Regarding sharing personal stuff – I think readers LOVE personal stuff. I share a lot of my personal life on social media for my fans – family pet pics, pics/stories of my children, crazy things that happen, etc. They love that because it’s REAL. However, it depends on what kind of personal information you’re sharing. If you’re deeply religious or political, I would refrain from those posts as it might offend people (unless you write religious or political material and it corresponds with your genre, of course). Also, I’d refrain from angry rants and posting depressing posts if you have a bad day (we all have bad days, but really no one wants to hear about it).

    My e-mail address is MadelineMartin@ymail.com – please feel free to touch base if you have any questions. 🙂 Additionally, I have a ‘staggering through marketing’ series I do on my website where you may find additional helpful information: http://www.MadelineMartin.com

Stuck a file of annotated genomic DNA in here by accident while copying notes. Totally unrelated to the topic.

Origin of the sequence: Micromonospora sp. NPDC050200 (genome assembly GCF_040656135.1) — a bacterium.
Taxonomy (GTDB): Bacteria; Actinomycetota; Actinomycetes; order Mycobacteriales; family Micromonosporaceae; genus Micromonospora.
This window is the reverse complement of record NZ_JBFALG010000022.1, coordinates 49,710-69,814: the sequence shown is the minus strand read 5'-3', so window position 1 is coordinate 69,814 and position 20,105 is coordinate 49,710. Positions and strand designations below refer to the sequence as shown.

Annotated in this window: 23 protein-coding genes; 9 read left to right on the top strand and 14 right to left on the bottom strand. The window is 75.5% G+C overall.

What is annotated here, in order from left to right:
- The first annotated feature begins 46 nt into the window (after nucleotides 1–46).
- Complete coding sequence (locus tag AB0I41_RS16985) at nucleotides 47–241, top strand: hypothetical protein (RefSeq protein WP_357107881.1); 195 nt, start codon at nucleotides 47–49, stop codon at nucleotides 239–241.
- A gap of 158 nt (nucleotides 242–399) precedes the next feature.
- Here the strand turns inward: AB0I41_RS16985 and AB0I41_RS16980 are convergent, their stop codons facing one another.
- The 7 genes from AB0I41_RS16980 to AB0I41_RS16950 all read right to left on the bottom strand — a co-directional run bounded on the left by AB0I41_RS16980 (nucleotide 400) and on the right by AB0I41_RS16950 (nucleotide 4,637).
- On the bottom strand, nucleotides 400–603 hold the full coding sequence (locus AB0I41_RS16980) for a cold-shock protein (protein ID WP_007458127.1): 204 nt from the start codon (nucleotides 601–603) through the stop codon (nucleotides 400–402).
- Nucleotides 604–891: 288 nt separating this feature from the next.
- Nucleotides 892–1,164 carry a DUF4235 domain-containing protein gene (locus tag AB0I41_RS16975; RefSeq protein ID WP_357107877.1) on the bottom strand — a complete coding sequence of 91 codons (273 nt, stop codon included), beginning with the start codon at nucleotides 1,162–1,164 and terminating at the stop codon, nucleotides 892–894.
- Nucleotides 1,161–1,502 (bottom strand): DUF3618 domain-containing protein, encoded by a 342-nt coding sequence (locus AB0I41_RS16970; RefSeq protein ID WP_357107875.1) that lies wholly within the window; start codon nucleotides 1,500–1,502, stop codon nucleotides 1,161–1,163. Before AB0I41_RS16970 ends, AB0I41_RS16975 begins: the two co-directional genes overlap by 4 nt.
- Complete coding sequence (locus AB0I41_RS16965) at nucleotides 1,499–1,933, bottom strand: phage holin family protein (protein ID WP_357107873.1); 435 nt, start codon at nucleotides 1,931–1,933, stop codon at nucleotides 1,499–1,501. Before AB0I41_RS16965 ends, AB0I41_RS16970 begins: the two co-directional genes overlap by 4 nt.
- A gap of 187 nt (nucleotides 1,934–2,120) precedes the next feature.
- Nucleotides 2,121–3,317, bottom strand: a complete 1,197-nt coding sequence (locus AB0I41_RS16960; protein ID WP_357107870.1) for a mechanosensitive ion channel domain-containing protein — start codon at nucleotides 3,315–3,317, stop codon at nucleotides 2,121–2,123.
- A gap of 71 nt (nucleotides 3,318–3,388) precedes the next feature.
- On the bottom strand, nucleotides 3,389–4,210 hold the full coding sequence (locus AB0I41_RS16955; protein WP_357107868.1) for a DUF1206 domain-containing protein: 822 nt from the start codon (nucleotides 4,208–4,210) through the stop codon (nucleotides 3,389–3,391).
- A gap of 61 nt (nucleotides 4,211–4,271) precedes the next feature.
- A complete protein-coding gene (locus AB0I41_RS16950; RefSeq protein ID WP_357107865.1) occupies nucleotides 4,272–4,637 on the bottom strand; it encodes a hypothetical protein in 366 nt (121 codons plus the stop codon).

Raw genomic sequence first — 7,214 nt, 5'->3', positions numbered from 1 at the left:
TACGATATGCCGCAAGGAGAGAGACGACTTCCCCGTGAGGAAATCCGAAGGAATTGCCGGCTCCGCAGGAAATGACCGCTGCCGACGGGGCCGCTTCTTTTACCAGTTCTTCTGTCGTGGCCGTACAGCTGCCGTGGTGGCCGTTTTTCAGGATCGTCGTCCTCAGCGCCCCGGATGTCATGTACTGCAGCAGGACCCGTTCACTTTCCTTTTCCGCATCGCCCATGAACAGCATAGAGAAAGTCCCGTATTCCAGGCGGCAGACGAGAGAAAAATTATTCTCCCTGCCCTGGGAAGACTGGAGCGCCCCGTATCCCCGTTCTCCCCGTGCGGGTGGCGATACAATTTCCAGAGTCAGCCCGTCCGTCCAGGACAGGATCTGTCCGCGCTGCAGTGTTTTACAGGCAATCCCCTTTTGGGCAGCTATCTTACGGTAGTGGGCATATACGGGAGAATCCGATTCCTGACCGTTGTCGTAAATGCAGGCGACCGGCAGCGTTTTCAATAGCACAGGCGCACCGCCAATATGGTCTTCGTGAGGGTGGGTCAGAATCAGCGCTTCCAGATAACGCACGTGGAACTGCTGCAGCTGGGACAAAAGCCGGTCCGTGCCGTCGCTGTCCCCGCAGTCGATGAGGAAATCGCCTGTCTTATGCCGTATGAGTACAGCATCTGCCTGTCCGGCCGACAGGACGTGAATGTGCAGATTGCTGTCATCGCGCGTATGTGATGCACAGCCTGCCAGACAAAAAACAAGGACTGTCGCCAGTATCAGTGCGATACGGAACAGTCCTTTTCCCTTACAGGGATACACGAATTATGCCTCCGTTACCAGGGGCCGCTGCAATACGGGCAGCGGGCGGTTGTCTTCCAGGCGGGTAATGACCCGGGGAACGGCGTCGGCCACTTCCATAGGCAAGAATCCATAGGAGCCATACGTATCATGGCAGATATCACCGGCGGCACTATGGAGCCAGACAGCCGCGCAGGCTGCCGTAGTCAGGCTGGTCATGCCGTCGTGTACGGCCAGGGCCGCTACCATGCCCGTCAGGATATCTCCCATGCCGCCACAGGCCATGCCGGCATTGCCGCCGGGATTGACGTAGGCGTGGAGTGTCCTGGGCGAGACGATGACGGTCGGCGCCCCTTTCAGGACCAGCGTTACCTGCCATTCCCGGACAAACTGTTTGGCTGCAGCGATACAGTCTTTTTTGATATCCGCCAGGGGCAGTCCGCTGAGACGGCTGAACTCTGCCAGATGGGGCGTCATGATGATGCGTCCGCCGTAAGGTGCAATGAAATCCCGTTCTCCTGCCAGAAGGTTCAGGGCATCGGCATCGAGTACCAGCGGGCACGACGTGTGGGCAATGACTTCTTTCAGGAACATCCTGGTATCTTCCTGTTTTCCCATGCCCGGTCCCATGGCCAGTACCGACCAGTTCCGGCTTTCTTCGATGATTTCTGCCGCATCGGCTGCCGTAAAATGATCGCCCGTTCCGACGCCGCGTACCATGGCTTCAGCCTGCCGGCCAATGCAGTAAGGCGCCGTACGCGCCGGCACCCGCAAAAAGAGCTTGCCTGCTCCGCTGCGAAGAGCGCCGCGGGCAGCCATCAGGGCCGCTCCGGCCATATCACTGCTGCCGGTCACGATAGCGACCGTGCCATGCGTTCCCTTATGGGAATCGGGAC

Thanks for commenting and best of luck on your upcoming release!! 🙂

  9. David M.

    Thanks for taking the time to post these tips. Some of them I’ve started, but others I’m lacking. I’m trying to get a head start on interacting over social media since my first novel is coming out summer 2016. I’m used to social media on personal levels, but not publicly, as an author. I’m trying to figure out what to share with (potential) readers. Half the stuff I share with friends and family, I wouldn’t mind sharing with readers, but will they care? In other words, any suggestions on what to share and what not on one’s public profile? Thanks! David McCaleb (www.davidmccaleb.com)